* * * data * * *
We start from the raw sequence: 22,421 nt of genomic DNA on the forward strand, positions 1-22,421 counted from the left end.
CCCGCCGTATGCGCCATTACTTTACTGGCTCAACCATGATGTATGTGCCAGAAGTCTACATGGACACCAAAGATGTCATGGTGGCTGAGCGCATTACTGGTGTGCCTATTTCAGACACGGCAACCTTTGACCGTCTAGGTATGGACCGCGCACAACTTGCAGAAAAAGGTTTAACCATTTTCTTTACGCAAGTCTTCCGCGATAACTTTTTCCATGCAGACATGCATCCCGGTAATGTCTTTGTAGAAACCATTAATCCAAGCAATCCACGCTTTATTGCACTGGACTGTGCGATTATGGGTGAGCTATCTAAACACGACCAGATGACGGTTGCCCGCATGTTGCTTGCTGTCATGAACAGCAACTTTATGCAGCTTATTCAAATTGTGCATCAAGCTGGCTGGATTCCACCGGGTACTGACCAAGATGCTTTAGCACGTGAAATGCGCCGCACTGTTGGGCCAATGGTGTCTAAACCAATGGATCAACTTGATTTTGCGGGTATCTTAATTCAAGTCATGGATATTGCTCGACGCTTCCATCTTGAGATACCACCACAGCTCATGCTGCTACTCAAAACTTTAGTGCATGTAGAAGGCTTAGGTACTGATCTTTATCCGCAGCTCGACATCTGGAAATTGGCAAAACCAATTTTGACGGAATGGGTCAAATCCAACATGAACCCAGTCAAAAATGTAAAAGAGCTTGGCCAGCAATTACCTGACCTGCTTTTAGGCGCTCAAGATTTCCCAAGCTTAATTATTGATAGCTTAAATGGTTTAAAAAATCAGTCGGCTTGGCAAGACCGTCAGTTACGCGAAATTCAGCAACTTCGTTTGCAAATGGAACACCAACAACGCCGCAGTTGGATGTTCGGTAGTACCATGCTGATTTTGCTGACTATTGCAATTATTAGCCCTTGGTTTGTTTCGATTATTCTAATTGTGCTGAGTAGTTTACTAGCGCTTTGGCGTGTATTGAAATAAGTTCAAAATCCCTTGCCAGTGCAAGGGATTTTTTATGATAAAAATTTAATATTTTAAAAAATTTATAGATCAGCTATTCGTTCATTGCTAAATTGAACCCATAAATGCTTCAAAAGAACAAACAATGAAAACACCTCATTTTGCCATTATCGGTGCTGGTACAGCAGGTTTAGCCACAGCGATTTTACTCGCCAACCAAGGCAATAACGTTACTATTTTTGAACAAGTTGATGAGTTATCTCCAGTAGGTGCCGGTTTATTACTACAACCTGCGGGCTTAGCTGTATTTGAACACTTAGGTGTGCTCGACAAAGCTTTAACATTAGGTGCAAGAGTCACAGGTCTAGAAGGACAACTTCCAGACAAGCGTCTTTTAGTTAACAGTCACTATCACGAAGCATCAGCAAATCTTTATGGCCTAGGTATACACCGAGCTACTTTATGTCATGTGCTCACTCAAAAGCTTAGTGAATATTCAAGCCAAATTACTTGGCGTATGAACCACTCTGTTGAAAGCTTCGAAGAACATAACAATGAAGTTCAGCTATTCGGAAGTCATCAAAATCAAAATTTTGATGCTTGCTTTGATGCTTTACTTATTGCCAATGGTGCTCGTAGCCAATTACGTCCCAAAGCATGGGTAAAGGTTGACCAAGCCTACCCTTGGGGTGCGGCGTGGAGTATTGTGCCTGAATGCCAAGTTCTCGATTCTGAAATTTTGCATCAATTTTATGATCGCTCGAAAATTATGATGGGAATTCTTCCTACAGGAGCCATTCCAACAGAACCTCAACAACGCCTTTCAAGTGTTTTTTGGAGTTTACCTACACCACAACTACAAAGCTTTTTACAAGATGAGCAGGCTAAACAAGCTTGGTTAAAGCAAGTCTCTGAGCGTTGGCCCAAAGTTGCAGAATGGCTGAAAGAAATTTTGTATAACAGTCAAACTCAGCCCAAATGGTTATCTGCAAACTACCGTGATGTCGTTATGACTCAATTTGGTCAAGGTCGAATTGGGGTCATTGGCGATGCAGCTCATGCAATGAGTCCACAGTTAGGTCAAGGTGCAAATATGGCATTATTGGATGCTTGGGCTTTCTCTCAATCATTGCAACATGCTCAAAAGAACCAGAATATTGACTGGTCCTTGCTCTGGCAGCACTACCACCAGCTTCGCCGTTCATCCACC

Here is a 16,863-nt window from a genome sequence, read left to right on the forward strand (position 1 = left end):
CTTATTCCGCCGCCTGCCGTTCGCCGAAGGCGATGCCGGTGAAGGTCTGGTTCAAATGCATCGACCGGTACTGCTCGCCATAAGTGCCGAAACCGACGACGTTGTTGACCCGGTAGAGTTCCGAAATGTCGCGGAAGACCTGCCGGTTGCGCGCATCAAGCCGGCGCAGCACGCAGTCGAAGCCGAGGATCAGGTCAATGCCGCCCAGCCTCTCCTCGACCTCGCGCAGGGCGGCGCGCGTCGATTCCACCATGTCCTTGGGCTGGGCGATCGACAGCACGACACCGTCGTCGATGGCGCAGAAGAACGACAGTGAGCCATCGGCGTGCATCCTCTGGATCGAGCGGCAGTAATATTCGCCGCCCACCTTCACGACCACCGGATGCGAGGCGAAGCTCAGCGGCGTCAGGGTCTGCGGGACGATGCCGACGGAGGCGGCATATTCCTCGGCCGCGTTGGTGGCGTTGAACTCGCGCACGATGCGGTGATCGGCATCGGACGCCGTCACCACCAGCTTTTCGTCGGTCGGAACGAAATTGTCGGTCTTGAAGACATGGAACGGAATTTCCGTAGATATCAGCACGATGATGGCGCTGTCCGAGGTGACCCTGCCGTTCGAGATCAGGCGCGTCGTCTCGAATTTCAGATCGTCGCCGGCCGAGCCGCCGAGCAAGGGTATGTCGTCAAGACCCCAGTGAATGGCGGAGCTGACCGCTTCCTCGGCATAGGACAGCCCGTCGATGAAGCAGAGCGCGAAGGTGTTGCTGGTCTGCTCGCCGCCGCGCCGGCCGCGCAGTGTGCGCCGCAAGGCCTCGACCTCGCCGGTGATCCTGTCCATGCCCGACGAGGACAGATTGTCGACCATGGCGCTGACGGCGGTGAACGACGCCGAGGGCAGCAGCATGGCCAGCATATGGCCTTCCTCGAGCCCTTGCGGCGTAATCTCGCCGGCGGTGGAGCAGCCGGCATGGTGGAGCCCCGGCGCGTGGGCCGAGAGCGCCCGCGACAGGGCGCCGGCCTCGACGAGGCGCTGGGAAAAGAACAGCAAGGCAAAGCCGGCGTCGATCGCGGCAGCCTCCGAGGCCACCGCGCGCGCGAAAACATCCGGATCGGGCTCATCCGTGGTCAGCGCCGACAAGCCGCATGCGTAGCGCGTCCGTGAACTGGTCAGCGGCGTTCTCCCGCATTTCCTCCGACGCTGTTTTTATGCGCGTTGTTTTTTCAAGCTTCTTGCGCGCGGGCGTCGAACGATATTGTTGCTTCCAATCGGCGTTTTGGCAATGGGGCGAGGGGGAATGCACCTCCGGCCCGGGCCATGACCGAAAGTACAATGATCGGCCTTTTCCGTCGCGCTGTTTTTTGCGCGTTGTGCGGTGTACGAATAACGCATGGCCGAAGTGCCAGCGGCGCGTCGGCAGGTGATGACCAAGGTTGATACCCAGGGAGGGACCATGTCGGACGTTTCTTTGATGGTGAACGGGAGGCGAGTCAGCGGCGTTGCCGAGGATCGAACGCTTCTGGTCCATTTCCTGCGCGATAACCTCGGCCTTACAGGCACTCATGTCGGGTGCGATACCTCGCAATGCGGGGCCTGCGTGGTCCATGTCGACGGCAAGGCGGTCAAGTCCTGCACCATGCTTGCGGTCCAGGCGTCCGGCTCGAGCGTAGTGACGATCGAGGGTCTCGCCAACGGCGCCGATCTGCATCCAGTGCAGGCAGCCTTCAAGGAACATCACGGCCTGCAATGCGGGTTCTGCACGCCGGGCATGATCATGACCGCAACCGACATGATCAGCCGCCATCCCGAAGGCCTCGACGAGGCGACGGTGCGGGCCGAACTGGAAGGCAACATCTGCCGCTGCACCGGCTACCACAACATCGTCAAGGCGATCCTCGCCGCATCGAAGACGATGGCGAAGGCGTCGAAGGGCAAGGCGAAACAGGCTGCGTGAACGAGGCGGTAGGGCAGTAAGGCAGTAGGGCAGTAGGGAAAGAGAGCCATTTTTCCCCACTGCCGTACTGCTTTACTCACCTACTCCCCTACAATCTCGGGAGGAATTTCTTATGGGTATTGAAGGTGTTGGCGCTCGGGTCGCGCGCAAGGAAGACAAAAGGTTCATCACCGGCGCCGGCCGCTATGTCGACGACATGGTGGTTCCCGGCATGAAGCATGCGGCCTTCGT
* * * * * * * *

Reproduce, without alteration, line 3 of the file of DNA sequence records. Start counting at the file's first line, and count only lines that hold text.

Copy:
Here is a 16,863-nt window from a genome sequence, read left to right on the forward strand (position 1 = left end):